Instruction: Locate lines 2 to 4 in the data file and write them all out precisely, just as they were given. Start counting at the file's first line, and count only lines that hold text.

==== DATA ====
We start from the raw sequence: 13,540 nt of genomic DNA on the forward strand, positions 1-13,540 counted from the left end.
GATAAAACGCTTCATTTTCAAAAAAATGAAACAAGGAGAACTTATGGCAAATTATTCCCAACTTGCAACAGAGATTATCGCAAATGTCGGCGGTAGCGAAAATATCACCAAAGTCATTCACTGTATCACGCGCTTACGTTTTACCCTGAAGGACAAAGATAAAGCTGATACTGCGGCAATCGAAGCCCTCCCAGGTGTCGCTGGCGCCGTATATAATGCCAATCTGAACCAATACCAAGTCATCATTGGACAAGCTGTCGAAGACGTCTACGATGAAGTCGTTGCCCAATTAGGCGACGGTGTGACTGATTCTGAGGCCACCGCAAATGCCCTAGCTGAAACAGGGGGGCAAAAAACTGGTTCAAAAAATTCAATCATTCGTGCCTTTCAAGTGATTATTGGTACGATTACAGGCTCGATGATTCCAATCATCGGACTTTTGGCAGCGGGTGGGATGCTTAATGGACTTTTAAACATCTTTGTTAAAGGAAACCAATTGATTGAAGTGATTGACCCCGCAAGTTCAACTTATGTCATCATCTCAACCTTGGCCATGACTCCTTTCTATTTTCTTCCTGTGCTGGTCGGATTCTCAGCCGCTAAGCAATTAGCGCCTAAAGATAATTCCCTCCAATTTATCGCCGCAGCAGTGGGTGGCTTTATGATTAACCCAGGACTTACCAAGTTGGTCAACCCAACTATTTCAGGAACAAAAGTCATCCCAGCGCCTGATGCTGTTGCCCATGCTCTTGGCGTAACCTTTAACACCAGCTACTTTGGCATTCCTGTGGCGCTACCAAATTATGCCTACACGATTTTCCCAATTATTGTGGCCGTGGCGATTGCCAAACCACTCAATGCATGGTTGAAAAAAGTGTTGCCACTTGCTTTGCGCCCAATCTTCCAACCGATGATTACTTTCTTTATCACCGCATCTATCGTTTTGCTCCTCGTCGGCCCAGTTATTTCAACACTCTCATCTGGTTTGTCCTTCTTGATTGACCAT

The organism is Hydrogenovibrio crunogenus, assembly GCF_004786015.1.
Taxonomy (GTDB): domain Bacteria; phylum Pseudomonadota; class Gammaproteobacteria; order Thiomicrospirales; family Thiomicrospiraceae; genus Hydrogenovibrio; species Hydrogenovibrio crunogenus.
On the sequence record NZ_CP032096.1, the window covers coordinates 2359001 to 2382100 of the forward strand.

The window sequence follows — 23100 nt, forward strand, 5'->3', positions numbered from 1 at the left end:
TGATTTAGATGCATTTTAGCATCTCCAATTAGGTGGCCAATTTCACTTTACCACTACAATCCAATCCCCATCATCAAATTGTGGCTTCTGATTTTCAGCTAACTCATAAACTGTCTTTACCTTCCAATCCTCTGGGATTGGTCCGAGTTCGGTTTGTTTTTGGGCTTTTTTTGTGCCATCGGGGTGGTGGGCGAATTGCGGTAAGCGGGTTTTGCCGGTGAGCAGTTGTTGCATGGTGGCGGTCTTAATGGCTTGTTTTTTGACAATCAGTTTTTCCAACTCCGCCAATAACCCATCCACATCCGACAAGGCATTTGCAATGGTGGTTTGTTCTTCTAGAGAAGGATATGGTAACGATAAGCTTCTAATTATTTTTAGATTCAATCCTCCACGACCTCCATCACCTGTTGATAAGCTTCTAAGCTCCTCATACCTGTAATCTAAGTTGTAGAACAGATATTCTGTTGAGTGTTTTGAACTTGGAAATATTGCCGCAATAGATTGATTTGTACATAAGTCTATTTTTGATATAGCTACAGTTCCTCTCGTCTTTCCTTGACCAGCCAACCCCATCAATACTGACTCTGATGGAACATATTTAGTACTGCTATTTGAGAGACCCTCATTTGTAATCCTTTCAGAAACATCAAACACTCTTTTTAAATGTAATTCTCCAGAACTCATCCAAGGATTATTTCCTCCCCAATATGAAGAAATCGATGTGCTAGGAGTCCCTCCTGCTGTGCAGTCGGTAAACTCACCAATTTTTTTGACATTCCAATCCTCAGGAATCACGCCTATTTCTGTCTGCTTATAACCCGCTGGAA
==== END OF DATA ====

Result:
GATAAAACGCTTCATTTTCAAAAAAATGAAACAAGGAGAACTTATGGCAAATTATTCCCAACTTGCAACAGAGATTATCGCAAATGTCGGCGGTAGCGAAAATATCACCAAAGTCATTCACTGTATCACGCGCTTACGTTTTACCCTGAAGGACAAAGATAAAGCTGATACTGCGGCAATCGAAGCCCTCCCAGGTGTCGCTGGCGCCGTATATAATGCCAATCTGAACCAATACCAAGTCATCATTGGACAAGCTGTCGAAGACGTCTACGATGAAGTCGTTGCCCAATTAGGCGACGGTGTGACTGATTCTGAGGCCACCGCAAATGCCCTAGCTGAAACAGGGGGGCAAAAAACTGGTTCAAAAAATTCAATCATTCGTGCCTTTCAAGTGATTATTGGTACGATTACAGGCTCGATGATTCCAATCATCGGACTTTTGGCAGCGGGTGGGATGCTTAATGGACTTTTAAACATCTTTGTTAAAGGAAACCAATTGATTGAAGTGATTGACCCCGCAAGTTCAACTTATGTCATCATCTCAACCTTGGCCATGACTCCTTTCTATTTTCTTCCTGTGCTGGTCGGATTCTCAGCCGCTAAGCAATTAGCGCCTAAAGATAATTCCCTCCAATTTATCGCCGCAGCAGTGGGTGGCTTTATGATTAACCCAGGACTTACCAAGTTGGTCAACCCAACTATTTCAGGAACAAAAGTCATCCCAGCGCCTGATGCTGTTGCCCATGCTCTTGGCGTAACCTTTAACACCAGCTACTTTGGCATTCCTGTGGCGCTACCAAATTATGCCTACACGATTTTCCCAATTATTGTGGCCGTGGCGATTGCCAAACCACTCAATGCATGGTTGAAAAAAGTGTTGCCACTTGCTTTGCGCCCAATCTTCCAACCGATGATTACTTTCTTTATCACCGCATCTATCGTTTTGCTCCTCGTCGGCCCAGTTATTTCAACACTCTCATCTGGTTTGTCCTTCTTGATTGACCAT

The organism is Hydrogenovibrio crunogenus, assembly GCF_004786015.1.
Taxonomy (GTDB): domain Bacteria; phylum Pseudomonadota; class Gammaproteobacteria; order Thiomicrospirales; family Thiomicrospiraceae; genus Hydrogenovibrio; species Hydrogenovibrio crunogenus.